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Patient in TTSH Covid-19 cluster dies; Edgefield Secondary School student among 7 community cases

SINGAPORE – An 88-year-old Singaporean woman, who was a Tan Tock Seng Hospital (TTSH) patient, died from Covid-19 complications on Saturday (May 1).

The Ministry of Health (MOH) said on Saturday night the woman, case 62573, had been warded in Ward 9D from April 14, and was confirmed to have Covid-19 on April 28.

She had a history of cancer, hypertension, congestive cardiac failure, stroke and hyperlipidaemia.

The National Centre for Infectious Diseases (NCID) has contacted her family.

Student test positive

Separately, the Ministry of Education (MOE) said that Edgefield Secondary School (EFSS) will shift to home-based learning (HBL) next week, after one of its students tested positive for Covid-19 on Friday (April 30).

The 15-year-old was listed in MOH’s nightly virus update as case 62690.

She developed a sore throat on April 28, and a runny nose and loss of smell the next day. She reported sick while she was in school on April 29, and sought medical treatment at a General Practitioner (GP) clinic, where she was tested for Covid-19.

Her test result came back positive the next day, and she was taken to the National University Hospital in an ambulance. Her serological test result is pending.

MOE said students, staff and external vendors who had been in close contact with her will be placed under quarantine, and the school premises will be thoroughly cleaned and disinfected.

All other students, staff and external vendors will need to be swabbed for the coronavirus.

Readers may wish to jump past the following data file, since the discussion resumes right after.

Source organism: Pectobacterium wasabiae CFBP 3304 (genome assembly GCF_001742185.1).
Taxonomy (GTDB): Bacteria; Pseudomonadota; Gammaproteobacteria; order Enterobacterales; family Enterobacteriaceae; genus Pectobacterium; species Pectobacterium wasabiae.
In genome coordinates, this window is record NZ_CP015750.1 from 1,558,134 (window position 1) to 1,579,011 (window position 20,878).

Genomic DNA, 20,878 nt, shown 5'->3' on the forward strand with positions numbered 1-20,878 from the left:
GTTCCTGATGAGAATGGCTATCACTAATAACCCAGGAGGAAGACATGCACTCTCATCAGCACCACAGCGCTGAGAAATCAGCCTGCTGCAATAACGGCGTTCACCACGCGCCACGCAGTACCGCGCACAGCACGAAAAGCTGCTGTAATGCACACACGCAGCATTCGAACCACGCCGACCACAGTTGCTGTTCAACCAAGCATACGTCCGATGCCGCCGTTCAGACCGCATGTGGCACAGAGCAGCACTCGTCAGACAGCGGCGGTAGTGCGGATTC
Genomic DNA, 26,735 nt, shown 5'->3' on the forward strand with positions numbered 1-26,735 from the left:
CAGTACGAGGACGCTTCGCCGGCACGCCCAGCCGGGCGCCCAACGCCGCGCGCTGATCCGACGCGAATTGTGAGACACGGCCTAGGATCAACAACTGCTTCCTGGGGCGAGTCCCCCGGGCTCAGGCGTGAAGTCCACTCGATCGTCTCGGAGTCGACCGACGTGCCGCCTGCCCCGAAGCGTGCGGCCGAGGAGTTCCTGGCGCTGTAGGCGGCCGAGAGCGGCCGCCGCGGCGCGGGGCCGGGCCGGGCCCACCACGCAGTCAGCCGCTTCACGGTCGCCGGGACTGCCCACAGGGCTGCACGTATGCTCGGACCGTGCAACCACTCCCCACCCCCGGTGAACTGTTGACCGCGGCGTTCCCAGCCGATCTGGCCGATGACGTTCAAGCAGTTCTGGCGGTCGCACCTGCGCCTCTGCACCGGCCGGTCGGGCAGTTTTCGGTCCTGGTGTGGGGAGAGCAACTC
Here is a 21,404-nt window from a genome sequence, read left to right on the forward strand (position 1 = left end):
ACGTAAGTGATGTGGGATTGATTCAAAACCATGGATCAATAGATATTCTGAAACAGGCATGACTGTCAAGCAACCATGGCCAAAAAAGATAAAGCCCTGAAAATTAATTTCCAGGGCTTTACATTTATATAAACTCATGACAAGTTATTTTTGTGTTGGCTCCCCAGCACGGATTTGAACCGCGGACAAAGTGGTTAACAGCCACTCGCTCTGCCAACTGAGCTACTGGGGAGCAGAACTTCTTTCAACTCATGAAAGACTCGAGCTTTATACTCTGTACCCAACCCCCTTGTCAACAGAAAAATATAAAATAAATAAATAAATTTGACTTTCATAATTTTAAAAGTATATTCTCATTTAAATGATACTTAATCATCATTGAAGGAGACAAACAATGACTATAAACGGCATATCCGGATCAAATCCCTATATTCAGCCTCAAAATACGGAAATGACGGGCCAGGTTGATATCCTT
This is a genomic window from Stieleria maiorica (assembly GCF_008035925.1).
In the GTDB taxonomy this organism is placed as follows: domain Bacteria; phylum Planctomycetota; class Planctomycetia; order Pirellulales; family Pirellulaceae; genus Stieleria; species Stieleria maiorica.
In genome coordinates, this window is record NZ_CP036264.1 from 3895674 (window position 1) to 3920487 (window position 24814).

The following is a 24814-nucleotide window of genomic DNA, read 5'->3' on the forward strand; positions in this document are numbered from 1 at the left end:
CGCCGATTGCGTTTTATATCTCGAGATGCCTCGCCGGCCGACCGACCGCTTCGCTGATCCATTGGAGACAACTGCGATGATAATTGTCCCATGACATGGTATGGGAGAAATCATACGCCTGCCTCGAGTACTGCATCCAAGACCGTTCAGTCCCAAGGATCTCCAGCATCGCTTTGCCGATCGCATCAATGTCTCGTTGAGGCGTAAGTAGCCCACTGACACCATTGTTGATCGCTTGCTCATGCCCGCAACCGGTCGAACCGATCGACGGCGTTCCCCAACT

MOE said the move to full HBL from May 4 to May 7 is because it would take time to complete and receive the results of the Covid-19 swab tests. May 3 is a school holiday.

MOE urged all students and staff to continue practising good personal hygiene and adhering to safe management measures.

Other local cases

There were six other community cases announced on Saturday.

– Case 62685 is a 19-year-old Permanent Resident studying at the Singapore Management University (SMU). MOH said she has been attending classes virtually, except for a physical visit to SMU on April 21.

She arrived from India on Dec 28 and served her stay-home notice (SHN) at a dedicated facility.

She had been identified as a close contact of Case 58784 during their flight to Singapore, and was placed on quarantine from Dec 29 to Jan 11.

She tested negative on Jan 8, but was detected when she took a pre-departure swab on April 28 for a trip. She was asymptomatic at the time, and was brought to Changi General Hospital when her result came back positive the next day.

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MOH said her Ct value was very high, which is indicative of a low viral load, and her serology test result has come back positive, indicating that this is likely a past infection.

MOH added: “She could be shedding minute fragments of the virus RNA from a past infection which are no longer transmissible and infective to others, but given that we are not able to definitively conclude when she had been infected, we will take all the necessary public health actions as a precautionary measure.”

– The next case, 62686, is a Malaysian woman, 22, who works as a spa therapist at Spa 9 in Holland Drive.

She developed a runny nose on April 28 and sought medical treatment at a GP clinic, where she was tested for Covid-19.

Her test result came back positive the next day and her serological test result has come back negative, indicating this is likely a current infection.

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– Case 62688 is a 50-year-old Permanent Resident who works as a manager at DIC Asia Pacific in Shenton Way, but had only gone to work on April 26 and 27 in the last month.

She had been in Japan from March 13 to April 9, and served SHN upon her return to Singapore at a dedicated facility until April 23. She tested negative on April 22.

However, she developed body aches on April 27 and a fever the next day, and sought medical treatment at a GP clinic on April 29, where she was tested. Her test result came back positive the next day, and she was taken to NCID.